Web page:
First, make sure you have up-to-date virus software. This will keep some of the dirt from getting into your computer in the first place. Check for upgrades often, or see if the software can check for upgrades on its own.
Next, check for software you no longer use. In Windows, click the ‘Start Button’, select ‘Control Panel’, and choose ‘Add/Remove Programs’. You will see a list of programs that are installed on your computer, and you might just be surprised at what you find. Remember that game you downloaded two years ago? What about that image editing software that you stopped using? If you know you don’t use a particular program, remove it. If you’re not sure, play it safe and leave it alone.
Open ‘My Computer’, right click on ‘C:\’ and select ‘Properties’. In the pop-up box you will see a pie chart showing you how the space is being used on your hard drive, and a button that says ‘Disk Cleanup’. Click this button, but be forewarned that this might take quite some time if you’ve never done it before. Windows will search the traditional hiding places of virtual dirt and gives you the option to delete all the items in these areas. Common culprits are items in the ‘Recycle Bin’, Temporary Internet Files, Downloaded Program Files, and Temporary Offline files. These should be safe to remove, but again it may take quite a while the first time you run the process.
Go back to My Computer’, right click on ‘C:\’ and select ‘Properties’. Click the tab marked ‘Tools’. The first two options are ‘Error-Checking’ (or it may be called Scan Disk) and ‘Defragmentation’. Error-Checking will try to find parts of your hard drive that are starting to ‘go bad’ and fix them for you. As always, an ounce of prevention is better then a pound of cure.
‘Defragmentation’, or defrag, deals with how computers store information. Most use the “teen-age sock drawer” method: everything is thrown in at once, and then things are matched together as they’re needed. It makes saving files (aka filling the sock drawer) really fast but can make opening the files (aka finding a matching pair of socks) pretty tedious. Eventually, it can lead to file corruption (aka a missing sock). So, defrag slowly marches through your hard drive and matches file parts together, just like when mom would go through your sock drawer and match everything up for you. This can definitely take a lot of time so you will want to shut-down any other programs, begin the defrag process, turn off your monitor and do something else for a while. The first time you defrag your hard drive, check in on the process every couple of minutes because it may prompt you for input.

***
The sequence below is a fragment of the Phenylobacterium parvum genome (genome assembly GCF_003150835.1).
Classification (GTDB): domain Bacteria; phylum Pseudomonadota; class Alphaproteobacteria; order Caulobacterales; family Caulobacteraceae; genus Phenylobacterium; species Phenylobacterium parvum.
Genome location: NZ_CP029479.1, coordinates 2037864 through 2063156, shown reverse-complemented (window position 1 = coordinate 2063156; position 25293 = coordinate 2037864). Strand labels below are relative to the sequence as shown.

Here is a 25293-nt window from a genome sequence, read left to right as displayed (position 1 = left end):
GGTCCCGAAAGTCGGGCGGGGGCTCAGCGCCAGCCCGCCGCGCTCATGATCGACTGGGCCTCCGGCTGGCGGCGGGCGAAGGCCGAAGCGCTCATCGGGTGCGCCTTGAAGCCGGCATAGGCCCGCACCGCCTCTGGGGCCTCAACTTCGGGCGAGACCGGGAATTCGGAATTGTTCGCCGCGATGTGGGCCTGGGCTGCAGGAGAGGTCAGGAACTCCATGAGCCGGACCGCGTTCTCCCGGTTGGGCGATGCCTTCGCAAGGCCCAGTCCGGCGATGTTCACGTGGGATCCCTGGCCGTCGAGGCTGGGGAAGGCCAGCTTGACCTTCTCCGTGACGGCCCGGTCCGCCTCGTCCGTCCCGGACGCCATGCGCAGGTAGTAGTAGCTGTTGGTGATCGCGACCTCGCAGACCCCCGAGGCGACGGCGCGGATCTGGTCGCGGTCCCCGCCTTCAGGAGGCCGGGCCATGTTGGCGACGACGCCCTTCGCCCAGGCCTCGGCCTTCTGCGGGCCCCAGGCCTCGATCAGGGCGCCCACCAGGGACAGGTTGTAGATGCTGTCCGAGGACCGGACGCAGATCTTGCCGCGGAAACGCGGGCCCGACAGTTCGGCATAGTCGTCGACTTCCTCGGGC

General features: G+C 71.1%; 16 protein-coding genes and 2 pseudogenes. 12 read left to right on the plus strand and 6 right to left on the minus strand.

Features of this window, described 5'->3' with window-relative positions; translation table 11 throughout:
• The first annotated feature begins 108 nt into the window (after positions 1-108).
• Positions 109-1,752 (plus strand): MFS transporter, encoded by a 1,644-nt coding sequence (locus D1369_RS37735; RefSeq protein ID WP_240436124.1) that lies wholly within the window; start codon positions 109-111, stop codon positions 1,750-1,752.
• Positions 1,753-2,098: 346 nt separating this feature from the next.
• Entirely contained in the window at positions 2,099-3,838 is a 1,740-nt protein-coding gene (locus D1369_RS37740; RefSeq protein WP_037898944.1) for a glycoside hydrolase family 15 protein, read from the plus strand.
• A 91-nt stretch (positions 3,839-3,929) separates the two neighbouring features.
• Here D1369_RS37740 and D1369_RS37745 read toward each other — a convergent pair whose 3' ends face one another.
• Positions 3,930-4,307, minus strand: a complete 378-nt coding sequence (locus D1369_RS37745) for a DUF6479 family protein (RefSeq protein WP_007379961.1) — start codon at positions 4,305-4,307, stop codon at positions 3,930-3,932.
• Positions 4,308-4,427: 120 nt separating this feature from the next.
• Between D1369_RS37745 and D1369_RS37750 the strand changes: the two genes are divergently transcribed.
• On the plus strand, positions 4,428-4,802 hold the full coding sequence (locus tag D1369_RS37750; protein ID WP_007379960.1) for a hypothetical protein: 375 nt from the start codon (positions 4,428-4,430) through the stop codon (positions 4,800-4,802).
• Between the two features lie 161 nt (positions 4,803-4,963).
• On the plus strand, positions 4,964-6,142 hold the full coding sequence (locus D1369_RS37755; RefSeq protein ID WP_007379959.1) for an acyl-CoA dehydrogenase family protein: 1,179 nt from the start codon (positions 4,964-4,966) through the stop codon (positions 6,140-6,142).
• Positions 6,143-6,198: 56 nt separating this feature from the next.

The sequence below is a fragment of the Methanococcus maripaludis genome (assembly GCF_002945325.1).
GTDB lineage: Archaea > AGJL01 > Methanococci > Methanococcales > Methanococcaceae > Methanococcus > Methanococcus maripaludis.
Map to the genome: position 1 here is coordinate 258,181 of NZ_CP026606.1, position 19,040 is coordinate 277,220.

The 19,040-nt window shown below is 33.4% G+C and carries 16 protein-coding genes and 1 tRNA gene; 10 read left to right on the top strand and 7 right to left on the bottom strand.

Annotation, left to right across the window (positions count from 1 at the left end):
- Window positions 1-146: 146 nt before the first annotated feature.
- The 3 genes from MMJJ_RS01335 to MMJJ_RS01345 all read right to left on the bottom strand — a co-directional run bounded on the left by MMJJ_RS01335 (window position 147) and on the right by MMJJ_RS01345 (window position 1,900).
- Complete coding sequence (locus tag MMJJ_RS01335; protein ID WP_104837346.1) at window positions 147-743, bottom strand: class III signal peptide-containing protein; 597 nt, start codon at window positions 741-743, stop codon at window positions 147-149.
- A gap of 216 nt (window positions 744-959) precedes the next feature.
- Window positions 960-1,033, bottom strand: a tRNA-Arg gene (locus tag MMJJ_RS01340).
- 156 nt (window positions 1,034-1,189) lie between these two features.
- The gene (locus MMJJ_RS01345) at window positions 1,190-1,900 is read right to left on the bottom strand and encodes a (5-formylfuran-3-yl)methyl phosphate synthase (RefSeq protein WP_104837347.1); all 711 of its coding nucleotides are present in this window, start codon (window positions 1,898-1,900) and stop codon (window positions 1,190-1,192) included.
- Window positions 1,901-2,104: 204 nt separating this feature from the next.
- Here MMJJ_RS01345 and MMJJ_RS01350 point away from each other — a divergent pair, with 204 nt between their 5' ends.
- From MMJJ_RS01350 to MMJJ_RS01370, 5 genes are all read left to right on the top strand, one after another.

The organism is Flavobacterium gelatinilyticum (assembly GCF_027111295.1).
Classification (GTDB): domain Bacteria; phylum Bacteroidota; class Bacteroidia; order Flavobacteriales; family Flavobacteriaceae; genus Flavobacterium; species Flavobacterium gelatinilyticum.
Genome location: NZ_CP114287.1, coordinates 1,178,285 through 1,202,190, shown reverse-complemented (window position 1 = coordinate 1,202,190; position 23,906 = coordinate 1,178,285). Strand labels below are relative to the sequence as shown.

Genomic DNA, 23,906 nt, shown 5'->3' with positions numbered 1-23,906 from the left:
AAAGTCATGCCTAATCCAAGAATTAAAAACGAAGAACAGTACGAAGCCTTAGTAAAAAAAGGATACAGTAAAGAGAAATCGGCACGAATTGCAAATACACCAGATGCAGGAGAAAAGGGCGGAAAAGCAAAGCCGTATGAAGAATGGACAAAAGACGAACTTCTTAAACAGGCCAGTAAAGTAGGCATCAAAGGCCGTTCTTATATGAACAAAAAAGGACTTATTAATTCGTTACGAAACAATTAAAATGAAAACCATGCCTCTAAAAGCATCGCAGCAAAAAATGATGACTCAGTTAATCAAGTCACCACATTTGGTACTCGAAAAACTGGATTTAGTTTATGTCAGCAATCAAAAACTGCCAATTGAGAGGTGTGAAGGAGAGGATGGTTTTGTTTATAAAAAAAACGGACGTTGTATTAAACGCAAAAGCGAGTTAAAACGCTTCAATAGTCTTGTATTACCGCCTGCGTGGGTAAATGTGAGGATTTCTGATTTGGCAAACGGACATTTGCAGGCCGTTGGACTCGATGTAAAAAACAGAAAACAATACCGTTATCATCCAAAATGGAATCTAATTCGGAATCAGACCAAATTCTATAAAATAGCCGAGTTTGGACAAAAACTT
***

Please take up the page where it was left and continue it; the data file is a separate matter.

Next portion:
Better Safe Than Sorry
If you’re lucky, you will never have a computer that is struck by lightening, affected by a power surge, or data that is corrupted beyond repair. But if anything like this happens to you and you aren’t prepared, it can be devastating.
Make sure your computer, monitor, and modem/router are plugged into a surge protector, not just a plain power strip. In the event of a power surge in the wiring in your house, a surge protector will protect your electronics from getting “fried”. There are even surge protectors on the market that allow you to plug your phone line or cable co-axial line in them instead of directly into the computer or modem. For dial-up users, this offers protection against power surges coming into your computer via the phone line. For cable users, this can ‘ground’ your electrical circuit even if the wiring is your house is older and therefore not already grounded.
Also, make sure to back up your personal data and documents. If you followed the first tip about getting your CDs and information organized, reinstalling your software shouldn’t pose a problem if need be. But what about your spreadsheets, the book you’ve been writing, the five years worth of digital pictures of your family? If you don’t back up these types of items, they could be lost in the event of hardware or software failure.
There are many options available to you when it comes to backing up your information. You might choose to burn items to CD, copy documents to an external hard drive or flash drive, or move copies to an online storage service. Depending on the importance of the documents you’re dealing with, you might want to choose more than one. Start by backing up information once a week, but find a back-up schedule that works for you and is reasonable.
If you decide to copy items to another hard drive or a flash drive, consider using synchronization or backup software to make the job a little easier. SyncBack is a freeware program that allows you to set-up profiles each with their own back-up or synchronization strategy. For instance, you could have a ‘Photo’ profile that would copy all the items in your ‘My Pictures’ folder to an external hard drive and a ‘Work’ profile that would synchronize files between your flash drive and your desktop, keeping only the newest version of each file.
For those wanting to try an online storage service, Box.net offers a basic plan free of charge. It includes 1GB of storage space and allows files as large as 10MB. Just bear in mind that even the most reputable online storage service is at risk of being hacked, so consider carefully before you use such a service for sensitive information.